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GEORGE THE SECOND.
N the afternoon of the 14th of June, 1727, two horsemen might have been perceived galloping along the road from Chelsea to Richmond. The foremost, cased in the jackboots of the period, was a broadfaced, jolly-looking, and very corpulent
cavalier ; but, by the manner in which he urged his horse, you might see that he was a bold as well as a skilful rider. Indeed, no man loved sport better ; and in the hunting-fields of Norfolk, no squire rode more boldly after the fox, or cheered Ringwood and Sweettips more lustily, than he who now thundered over the Richmond road.
He speedily reached Richmond Lodge, and asked to see the owner of the mansion. The mistress of the house and her ladies, to whom our friend was admitted, said he could not be introduced to the master, however pressing the business might be. The master was asleep after his dinner; he always slept after his dinner: and woe be to the person who interrupted him! Nevertheless, our stout friend
of the jackboots put the affrighted ladies aside, opened the forbidden door of the bedroom, wherein upon the bed lay a little gentleman; and here the eager messenger knelt down in his jackboots.
He on the bed started up, and with many oaths and a strong German accent asked who was there, and who dared to disturb him ?
“I am Sir Robert Walpole," said the messenger. The awakened sleeper hated Sir Robert Walpole. “I have the honour to announce to your Majesty that your royal father, King George I., died at Osnaburg, on Saturday last, the roth inst."
“ Dat is one big lie!” roared out his sacred Majesty King George II. : but Sir Robert Walpole stated the fact, and from that day until three and thirty years after, George, the second of the name, ruled over England.
How the King made away with his father's will under the astonished nose of the Archbishop of Canterbury; how he was a choleric little sovereign ; how he shook his fist in the face of his father's courtiers; how he kicked his coat and wig about in his rages, and called everybody thief, liar, rascal, with whom he differed: you will read in all the history books; and how he speedily and shrewdly reconciled himself with the bold minister, whom he had hated during his father's life, and by whom he was served during fifteen years of his own with admirable prudence, fidelity, and success. But for Sir Robert Walpole, we should have had the Pretender back again. But for his obstinate love of peace, we should have had wars, which the nation was not strong enough nor united enough to endure. But for his resolute counsels and good-humoured resistance we might have had German despots attempting a Hanoverian regimen over us : we should have had revolt, commotion, want, and tyrannous misrule, in place of a quarter of a century of peace, freedom, and material prosperity, such as the country never enjoyed, until that corrupter of parliaments, that dissolute tipsy cynic, that courageous lover of peace and liberty, that great citizen, patriot, and statesman governed it. In religion he was little better than a heathen; cracked ribald jokes at bigwigs and bishops, and laughed at High Church and Low. In private life the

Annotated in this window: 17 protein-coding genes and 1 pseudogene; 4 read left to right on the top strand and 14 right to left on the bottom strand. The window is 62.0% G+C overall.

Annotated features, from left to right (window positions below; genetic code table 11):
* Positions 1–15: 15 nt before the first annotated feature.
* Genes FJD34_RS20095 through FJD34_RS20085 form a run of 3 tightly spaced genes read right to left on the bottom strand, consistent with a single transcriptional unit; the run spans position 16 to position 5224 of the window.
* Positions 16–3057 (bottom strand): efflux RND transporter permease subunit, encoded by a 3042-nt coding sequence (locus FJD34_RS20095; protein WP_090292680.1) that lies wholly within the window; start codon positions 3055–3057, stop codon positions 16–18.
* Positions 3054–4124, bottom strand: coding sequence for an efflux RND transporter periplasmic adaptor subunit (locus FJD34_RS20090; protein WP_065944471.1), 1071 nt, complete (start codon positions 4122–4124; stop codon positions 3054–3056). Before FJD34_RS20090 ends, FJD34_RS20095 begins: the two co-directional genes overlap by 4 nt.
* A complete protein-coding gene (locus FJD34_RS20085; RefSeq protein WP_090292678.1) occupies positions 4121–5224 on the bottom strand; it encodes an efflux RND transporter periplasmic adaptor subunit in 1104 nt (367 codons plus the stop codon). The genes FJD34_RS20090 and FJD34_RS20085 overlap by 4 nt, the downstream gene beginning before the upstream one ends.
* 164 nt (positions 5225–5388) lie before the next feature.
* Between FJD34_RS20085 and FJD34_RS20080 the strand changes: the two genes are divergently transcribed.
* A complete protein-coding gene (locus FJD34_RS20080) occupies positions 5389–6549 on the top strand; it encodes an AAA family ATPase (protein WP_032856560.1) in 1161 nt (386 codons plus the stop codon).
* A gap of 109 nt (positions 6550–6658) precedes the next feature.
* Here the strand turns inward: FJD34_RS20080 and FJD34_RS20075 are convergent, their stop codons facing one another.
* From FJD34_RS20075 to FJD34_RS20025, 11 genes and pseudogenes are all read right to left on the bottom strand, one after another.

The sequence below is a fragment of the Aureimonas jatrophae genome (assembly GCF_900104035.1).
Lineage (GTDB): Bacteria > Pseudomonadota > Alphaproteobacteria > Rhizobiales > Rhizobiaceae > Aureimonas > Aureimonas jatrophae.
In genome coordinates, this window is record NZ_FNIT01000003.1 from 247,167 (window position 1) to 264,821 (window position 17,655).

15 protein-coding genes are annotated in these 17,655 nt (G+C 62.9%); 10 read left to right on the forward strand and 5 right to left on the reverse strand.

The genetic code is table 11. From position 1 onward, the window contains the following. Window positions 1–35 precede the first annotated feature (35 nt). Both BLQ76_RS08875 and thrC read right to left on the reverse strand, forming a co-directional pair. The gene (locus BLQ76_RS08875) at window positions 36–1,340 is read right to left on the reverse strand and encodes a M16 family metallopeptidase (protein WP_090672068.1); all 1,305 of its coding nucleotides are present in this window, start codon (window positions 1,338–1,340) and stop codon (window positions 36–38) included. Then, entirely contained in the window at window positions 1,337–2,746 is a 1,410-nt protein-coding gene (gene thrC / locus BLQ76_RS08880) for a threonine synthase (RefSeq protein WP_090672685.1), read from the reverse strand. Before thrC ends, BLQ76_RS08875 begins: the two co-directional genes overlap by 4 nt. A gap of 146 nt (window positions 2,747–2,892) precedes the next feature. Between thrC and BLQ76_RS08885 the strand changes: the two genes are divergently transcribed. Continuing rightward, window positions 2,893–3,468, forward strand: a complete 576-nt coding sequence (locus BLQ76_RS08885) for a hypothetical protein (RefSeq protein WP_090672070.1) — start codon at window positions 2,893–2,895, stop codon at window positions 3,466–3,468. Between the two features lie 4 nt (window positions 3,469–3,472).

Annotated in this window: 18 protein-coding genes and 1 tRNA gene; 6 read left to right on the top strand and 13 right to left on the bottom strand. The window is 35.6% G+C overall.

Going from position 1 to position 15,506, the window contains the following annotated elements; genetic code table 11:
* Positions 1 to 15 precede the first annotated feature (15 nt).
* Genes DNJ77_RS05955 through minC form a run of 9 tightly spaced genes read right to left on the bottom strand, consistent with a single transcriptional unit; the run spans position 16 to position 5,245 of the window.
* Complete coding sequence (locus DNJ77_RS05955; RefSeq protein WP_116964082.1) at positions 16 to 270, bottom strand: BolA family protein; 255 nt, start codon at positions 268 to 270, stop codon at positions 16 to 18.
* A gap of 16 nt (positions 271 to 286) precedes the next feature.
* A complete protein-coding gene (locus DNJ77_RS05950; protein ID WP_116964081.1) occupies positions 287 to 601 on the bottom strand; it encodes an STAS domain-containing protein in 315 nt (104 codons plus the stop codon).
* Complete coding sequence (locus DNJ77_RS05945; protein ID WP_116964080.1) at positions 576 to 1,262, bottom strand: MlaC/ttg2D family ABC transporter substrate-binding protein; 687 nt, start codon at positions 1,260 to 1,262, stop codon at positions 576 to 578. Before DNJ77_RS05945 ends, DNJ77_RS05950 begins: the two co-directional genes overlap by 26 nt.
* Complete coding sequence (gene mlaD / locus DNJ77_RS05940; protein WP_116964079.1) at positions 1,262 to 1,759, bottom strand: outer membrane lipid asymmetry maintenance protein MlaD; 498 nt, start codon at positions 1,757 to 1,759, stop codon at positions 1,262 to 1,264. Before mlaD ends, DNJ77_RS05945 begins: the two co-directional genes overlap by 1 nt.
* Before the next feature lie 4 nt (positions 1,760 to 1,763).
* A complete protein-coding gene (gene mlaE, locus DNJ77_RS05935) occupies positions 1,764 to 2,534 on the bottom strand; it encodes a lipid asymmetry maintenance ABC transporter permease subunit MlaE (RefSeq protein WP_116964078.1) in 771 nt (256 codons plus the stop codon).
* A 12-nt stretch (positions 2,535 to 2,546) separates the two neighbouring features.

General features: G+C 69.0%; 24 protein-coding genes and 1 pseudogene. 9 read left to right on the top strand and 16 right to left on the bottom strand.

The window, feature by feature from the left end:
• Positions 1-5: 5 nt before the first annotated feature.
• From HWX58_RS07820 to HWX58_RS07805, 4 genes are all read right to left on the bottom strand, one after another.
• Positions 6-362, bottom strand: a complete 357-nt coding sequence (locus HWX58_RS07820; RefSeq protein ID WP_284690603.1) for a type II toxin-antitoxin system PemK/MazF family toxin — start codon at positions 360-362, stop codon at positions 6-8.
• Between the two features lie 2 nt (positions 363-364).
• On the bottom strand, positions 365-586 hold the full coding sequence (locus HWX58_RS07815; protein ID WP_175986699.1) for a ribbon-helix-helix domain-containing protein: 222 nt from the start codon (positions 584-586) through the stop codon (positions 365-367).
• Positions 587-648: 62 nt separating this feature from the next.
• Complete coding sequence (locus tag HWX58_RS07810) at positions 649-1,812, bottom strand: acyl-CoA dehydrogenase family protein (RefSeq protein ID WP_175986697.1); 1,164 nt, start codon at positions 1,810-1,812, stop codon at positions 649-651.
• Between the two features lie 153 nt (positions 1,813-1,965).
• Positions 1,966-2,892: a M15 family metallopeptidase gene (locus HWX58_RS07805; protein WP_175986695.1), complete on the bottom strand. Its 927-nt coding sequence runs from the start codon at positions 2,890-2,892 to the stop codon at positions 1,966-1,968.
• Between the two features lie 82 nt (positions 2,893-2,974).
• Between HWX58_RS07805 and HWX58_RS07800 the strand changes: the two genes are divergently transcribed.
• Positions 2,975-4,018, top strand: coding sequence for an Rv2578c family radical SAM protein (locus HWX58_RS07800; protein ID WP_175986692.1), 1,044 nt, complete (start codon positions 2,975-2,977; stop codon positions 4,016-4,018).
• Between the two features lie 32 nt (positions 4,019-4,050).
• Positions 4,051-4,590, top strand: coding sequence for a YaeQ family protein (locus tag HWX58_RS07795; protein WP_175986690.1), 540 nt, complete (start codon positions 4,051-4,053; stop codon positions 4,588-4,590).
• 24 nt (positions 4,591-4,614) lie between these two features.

old pagan revelled in the lowest pleasures : he passed his Sundays tippling at Richmond; and his holydays bawling after dogs, or boozing at Houghton with boors over beef and punch. He cared for letters no more than his master did : he judged human nature so meanly that one is ashamed to have to own that he was right, and that men could be corrupted by means so base. But, with his hireling House of Commons, he defended liberty for us; with his incredulity he kept Church-craft down. There were parsons at Oxford as doubledealing and dangerous as any priests out of Rome, and he routed them both. He gave Englishmen no conquests, but he gave them peace, and ease, and freedom ; the three per cents. nearly at par ; and wheat at five and six and twenty shillings a quarter.
It was lucky for us that our first Georges were not more highminded men ; especially fortunate that they loved Hanover so much as to leave England to have her own way. Our chief troubles began when we got a king who gloried in the name of Briton, and, being born in the country, proposed to rule it. He was no more fit to govern England than his grandfather and great-grandfather, who did not try. It was righting itself during their occupation. The dangerous, noble old spirit of cavalier loyalty was dying out; the stately old English High Church was emptying itself: the questions dropping which, on one side and the other ;-the side of loyalty, prerogative, church, and king ;—the side of right, truth, civil and religious freedom, -had set generations of brave men in arms. By the time when George III. came to the throne, the combat between loyalty and liberty was come to an end ; and Charles Edward, old, tipsy, and childless, was dying in Italy.
Those who are curious about European Court history of the last age know the memoirs of the Margravine of Bayreuth, and what a Court was that of Berlin, where George II.'s cousins ruled sovereignFrederick the Great's father knocked down his sons, daughters, officers of state ; he kidnapped big men all Europe over to make grenadiers of : his feasts, his parades, his wine-parties, his tobacco-parties, are all described. Jonathan Wild the Great in language, pleasures, and